Can’t Seem to Let Go of an Abuser

Reader’s Question

I have read “Warning Signs You’re Dating a Loser (A Controller)“, by Joseph M. Carver, Ph.D., Psychologist and it was the single most helpful article I have read.

I was involved with a Controller for 3 years and I finally broke away in April 2006. I class myself as a strong and successful woman who has dealt with many traumatic things in life, from divorce to my 21yr old son being diagnosed with brain cancer. I have run a successful business and have been self sufficient for almost all my life.

When I read the article it shocked me to realise that 18 out of the 20 questions were situations I have found myself in. It helped me understand what I had been through. However I still don’t seem to be able to ‘let go’. I have a new partner and he has too. The Controller tells me he still loves me and would like a life with me but when we email or text it always ends with him putting me down in some way. I have no intention of starting a relationship with him again but have an obsessional need to know what he is doing.

From what he tells me, he is treating his new partner in exactly the same way as he treated me. It’s like I can see her walking towards a huge black hole and I so want to warn her, to stop her falling and ending up as psychologically damaged as I feel I have been. His ex wife was treated in the same way and I only wish she had warned me. Even if I thought it was jealousy, I would have listened and realised that what she was telling me was true.

I am desperate to cut the final umbilical cord as I feel this man has a huge hold over me and I need to break free, but can’t. I know that if he contacts me, I am not strong enough to tell him to never contact me again. My last contact was to suggest he deleted me from his life and I would do the same, but the reply came back that he loved me too much to ever delete me from his life.

Also would anonymously sending the above article to his new partner be the right thing to do?

Thank you


Psychologist’s Reply

Q: Of course his reply comes back that he loves you…he’s a con-artist. As I mention in the article he will keep you on “back burner” for years, always saying “I love you” — basically keeping your life on hold while he searches for other victims. He’s playing to your dreams of what might have been rather than the 18 of 20 indicators of a controller and abuser. In reality, you’re already deleted…but you’re in the “recycle” bin, just in case the current romance doesn’t work out. Keep in mind, he’s more than willing to damage your current relationship if it keeps you on his back burner. It’s always about him.

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The confusion in the situation is very common however. I’ve written an article entitled “Love and Stockholm Syndrome: The Mystery of Loving an Abuser“. It’s available on this website. It explains the emotional/psychological attachment that is often created in an abusive and/or controlling relationship.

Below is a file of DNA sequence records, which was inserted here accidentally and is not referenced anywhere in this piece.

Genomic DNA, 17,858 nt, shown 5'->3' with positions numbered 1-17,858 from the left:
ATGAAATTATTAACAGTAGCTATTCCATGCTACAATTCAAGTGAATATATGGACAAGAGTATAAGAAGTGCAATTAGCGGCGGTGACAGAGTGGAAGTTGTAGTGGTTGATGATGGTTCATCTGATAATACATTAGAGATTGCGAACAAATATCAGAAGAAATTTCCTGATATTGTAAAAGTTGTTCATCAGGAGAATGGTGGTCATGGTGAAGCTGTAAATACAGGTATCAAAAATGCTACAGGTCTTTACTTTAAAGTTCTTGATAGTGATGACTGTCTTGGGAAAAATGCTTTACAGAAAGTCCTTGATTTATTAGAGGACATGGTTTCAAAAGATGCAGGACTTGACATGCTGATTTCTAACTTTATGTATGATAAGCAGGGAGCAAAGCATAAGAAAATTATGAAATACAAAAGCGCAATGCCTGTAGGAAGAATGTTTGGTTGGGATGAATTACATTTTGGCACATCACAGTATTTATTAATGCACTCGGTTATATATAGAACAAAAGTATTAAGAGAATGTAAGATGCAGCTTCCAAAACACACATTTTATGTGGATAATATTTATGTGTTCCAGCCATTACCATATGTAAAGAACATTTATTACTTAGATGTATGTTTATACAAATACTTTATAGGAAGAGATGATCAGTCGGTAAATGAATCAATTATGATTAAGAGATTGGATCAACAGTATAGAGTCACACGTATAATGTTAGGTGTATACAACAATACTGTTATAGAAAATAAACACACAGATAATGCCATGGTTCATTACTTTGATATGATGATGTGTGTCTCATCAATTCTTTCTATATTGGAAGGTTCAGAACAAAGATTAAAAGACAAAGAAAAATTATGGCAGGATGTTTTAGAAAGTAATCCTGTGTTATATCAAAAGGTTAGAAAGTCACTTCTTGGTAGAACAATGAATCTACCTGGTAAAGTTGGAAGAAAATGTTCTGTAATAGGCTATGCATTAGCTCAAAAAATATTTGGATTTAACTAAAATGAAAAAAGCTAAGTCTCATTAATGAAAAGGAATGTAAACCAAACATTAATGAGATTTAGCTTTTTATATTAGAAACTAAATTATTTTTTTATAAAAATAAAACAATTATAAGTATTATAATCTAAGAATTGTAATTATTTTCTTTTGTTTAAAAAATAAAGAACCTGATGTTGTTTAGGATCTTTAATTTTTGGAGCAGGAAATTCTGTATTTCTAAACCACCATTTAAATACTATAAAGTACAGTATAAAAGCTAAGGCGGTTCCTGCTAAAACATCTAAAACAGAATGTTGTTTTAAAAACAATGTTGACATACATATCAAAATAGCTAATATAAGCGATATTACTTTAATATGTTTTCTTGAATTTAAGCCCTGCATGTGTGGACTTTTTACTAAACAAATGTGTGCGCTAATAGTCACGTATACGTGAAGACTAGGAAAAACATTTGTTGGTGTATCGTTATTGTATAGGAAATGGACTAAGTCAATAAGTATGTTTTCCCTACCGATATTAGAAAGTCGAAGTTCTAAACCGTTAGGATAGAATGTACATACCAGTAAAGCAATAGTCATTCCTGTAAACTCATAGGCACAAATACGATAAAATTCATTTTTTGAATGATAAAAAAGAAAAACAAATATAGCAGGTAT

Frequent contacts are another important issue. Each contact activates “emotional memory” related to the relationship. It’s like being in the presence of your parents…we become a son or daughter again, despite our on-going life situation. Emotional Memory, if we’re not careful, maintains our state of helplessness, intimidation, and depression from the original relationship. I’ve written an article on Emotional Memory that’s available on this website.

In these situations, NO CONTACT is the treatment and strategy of choice. No Contact allows you to heal up, without the frequent reopening of the emotional wound by Emotional Memory. You must protect yourself as he is not concerned with your emotional health at all. You’ve survived quite a bit. Get through this difficult passage and you’re home free.

Sending the article to his new partner would place you in a difficult situation. He would feel totally justified to retaliate. She may contact you on her own and if that happens, you can tell her the truth. Losers typically turn around such warnings around by telling their new partner (victim) “See, I told you she would do anything to break us up!” You would again be the bad person while he would present himself as the poor victim of an ex’s wrath.

I’d also do a self-check for symptoms of depression. Three years in such a relationship is emotionally draining and exhausting. The presence of depression would complicate your recovery.

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